Friday, July 20, 2018
Events

Music Box project brings its New Orleans magic to Sulphur Springs

SULPHUR SPRINGS

The musical magic of New Orleans can be found all over the city, including its Bywater neighborhood.

In this very small chunk of the 9th Ward that survived Hurricane Katrina, a ragtag group of artists called New Orleans Airlift first constructed "Dithyrambalina," in 2011. It's now better known as the Music Box: a village of small structures, each one playable as a musical instrument.

Various incarnations of New Orleans' Music Box attracted musicians from all over the world: producer/composer Arto Lindsay, drummer Hamid Drake, Sonic Youth's Thurston Moore and members of Wilco. That's not to mention all of the famous locals drawn to perform together at Dithyrambalina.

Now Sarah Howard, University of South Florida curator of public art and social practice at the Institute for Research in Art, has helped deliver the most recent version of the Music Box to the Community Stepping Stones site at Sulphur Springs' Mann-Wagnon Park.

"We don't have that same rich population of world-renowned musicians here," Howard said. "But we do have talented musicians in the bay area, and they've helped us make this new Music Box about our community."

To understand what currently sits at Mann-Wagnon, you have to go back and study how the original Dithyrambalina evolved in New Orleans.

The idea of a musical village first came from New York-via-Florida artist Swoon, who designed a beautiful cardboard mockup Music Box for New Orleans Museum of Art. In a weirdly advantageous turn, the historic Bywater shotgun home of Jay Pennington (a.k.a. Rusty Lazer, former DJ to transgender bounce artist and reality TV star, Big Freedia) collapsed one day in a heap of wood, leaving a big open space for Dithyrambalina, plus all of the salvage materials the artists could wish for.

By year's end, luthier Ross Harmon's autoharp folded out from the wall of a treehouse. Jayme Kalal built a "water organ," where attendees turned spigots, manipulating sounds by varying water flows.

Visitors controlled Aaron Taylor Kuffner's robotic gamelan (an Indonesian percussion orchestra) via video game buttons. New Orleans one-man-band Ratty Scurvics created a "drum bunker" stuffed with bells, cymbals, and several homemade Portuguese adufe drums. Another one-man-band, Quintron, added "The Singing House," a weather vane that read the sun, wind and rain, and spat it back out as "music." Visitors played the loudly creaking floorboards of Ranjit Bhatnagar's "Noise Floor" shack in New Orleans with their feet.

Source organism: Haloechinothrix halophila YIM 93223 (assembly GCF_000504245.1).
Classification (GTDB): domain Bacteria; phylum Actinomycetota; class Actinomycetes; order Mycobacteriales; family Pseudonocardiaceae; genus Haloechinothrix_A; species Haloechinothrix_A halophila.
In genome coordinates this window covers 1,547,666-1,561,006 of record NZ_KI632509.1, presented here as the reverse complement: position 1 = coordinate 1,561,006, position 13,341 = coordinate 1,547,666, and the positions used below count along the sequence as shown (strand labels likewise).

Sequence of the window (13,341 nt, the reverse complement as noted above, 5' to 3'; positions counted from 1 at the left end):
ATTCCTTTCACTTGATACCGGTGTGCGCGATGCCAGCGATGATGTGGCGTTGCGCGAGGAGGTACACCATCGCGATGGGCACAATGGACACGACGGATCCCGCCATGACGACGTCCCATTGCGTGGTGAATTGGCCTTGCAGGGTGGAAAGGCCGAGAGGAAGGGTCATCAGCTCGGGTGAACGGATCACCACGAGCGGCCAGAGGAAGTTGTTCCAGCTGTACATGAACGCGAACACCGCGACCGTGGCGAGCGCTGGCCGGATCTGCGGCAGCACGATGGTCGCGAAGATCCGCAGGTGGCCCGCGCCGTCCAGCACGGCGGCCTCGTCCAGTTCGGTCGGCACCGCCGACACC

Hoping to improve upon his invention, Bhatnagar has come along to Sulphur Springs to collaborate with artistic architect Alyssa Dennis on "The Pitchbow House." The Sulphur Springs site also hosts the "Lunar Tool Shed," by nomadic artist Tory Tepp, and the "Syphonium," by the Tampa-based LiveWork art collective, which uses water from the river to power its whistling pipes.

The new Music Box definitely benefits from its gorgeous location on the water.

"We have locals passing it in boats, which has been surprising and fun," says New Orleans Airlift's Delaney Martin, who along with her artist husband, Taylor Lee Shepherd, have spearheaded all the Music Box projects. "We built a water tower that draws from the river to propel the mechanisms in the "Syphonium." We had so much extra water, we just kept adding more water: we built a big waterwheel on "The Pitchbow House," and then just we went ahead and built an aqueduct system linking all three musical structures together."

Open since March 25, Tampa's Music Box has hosted Kuumba Dancers and Drummers as part of Ray Villadonga's Modified Mosquito Massive improvisational world-music presentation.

"Then we had the post-punk band, Career," Howard said. "They were hacking into the structure with their pedals. They wrote a whole narrative specifically for the exhibit, about otherness and community. They really got it."

Martin and Shepherd have taken a more administrative role in Tampa than they have on past Music Box projects, which Delaney says has left room for the other artists to collaborate.

"We get the added bonus of meeting new people in a new place," Martin said. "That way, this project takes on the cultural attributes of this place, the sights and sounds of the area, the culture of Sulphur Springs, and this primordial river."

Martin did, however, bring a few ideas from New Orleans.

"We plan to do a little parade through the neighborhood soon," she promises, "to hand out free tickets, and really bring the local community into the exhibit."

Contact Michael Patrick Welch at [email protected]

   
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